Colorado Business Owners Divided about Presidential Politics

Greg Flakus
Polls show the U.S. presidential race is very close in the swing state of Colorado, a western state that has more than doubled in population in the past 40 years, with the expansion of energy, transportation and high-tech industries, as well as Rocky Mountain tourism.

But Colorado's economy is now struggling and the unemployment rate is 8.3 percent, making the economy the central issue in this year's election. As do many other voters in Colorado, business owners differ as to which candidate offers the best plan for recovery.

At Codi Manufacturing's plant in Golden, Colorado, 23 workers make equipment parts.

Owner and manager Jared Jones says he would like to hire more people, but his costs keep going up.

"Every time we hear about a new regulation or something we have to adhere to, it drives the cost of our business up," said Jones.

Codi makes conveyance systems used in food processing plants and has customers in Latin America, Africa and China.  Jones says higher taxes threaten this export industry.

"There is no motivation for an individual to take the risk, to lay all their assets on the line to make additional money and then just have the government come and take it away from them," he said.

He believes the president's health care reform law will drive up costs for his business. "The health care system does need a reform, but forcing a government-issued health care and having us pay for it is definitely not the solution we need," said Jones.

Jones favors the Republican Party and believes candidate Mitt Romney would restart America's economic engine.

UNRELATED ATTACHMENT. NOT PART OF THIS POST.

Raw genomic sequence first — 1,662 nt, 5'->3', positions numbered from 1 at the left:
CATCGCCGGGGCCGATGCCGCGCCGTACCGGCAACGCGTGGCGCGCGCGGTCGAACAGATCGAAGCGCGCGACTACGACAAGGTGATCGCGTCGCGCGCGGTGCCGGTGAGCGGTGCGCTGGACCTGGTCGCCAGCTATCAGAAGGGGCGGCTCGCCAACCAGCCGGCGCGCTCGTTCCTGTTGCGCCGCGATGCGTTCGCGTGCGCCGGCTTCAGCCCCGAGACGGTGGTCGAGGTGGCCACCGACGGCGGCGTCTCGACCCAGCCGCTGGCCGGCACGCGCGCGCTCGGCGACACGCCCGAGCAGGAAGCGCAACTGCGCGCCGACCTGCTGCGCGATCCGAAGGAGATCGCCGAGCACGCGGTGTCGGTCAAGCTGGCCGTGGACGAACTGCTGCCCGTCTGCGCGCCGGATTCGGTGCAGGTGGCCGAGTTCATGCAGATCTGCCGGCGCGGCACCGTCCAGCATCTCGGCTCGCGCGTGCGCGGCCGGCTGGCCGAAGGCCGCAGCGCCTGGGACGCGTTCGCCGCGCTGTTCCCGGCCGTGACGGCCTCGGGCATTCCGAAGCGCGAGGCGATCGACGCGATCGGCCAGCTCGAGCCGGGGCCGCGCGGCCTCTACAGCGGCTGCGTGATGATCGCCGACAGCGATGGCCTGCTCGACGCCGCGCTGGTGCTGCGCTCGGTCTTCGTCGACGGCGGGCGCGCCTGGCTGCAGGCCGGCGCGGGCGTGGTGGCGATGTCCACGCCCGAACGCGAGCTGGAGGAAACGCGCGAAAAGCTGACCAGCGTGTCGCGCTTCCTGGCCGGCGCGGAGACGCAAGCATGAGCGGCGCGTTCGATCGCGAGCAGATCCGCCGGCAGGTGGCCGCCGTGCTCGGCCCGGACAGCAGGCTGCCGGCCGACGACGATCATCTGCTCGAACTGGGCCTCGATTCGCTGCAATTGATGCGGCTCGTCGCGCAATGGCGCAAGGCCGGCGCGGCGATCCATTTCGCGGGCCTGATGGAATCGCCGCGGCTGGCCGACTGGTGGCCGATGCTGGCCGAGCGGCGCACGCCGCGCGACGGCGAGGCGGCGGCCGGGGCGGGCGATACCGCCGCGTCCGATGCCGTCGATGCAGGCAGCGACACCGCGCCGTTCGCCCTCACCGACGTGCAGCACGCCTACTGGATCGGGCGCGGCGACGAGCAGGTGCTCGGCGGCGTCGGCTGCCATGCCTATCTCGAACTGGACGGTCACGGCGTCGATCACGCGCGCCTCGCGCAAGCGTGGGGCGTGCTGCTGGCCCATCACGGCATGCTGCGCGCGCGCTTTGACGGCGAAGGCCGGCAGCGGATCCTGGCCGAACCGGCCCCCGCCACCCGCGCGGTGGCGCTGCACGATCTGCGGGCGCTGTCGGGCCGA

But owners of smaller businesses, like Maria Empanada in Lakewood, often take a different view.

This bakery is owned and operated by Lorena Cantarovici, an immigrant from Argentina, who favors President Obama partly for sentimental reasons.

"Under his presidency I became a citizen and I was able to open the doors of my business," said Cantarovici.

She says she got help from the Small Business Administration and other government programs.

"I am able to create jobs and work to expand my company, buying machinery, buying equipment," she said.

Cantarovici says Democratic plans to raise taxes are fine with her, as long as they target those already making a lot of money.

She says higher taxes for her small, but growing business would be harmful. "Increasing taxes will be hard on me, it will hurt me a lot, and  that means I would have to cut other things, probably I would have to cut an employee," she said.

A recent University of Colorado study showed some increase in business confidence statewide, but also concern among business leaders that divisions created by election year politics could be harmful.

To spur economic growth, whoever wins the November election will have to inspire confidence in owners of both large and small businesses to expand operations and create more jobs.

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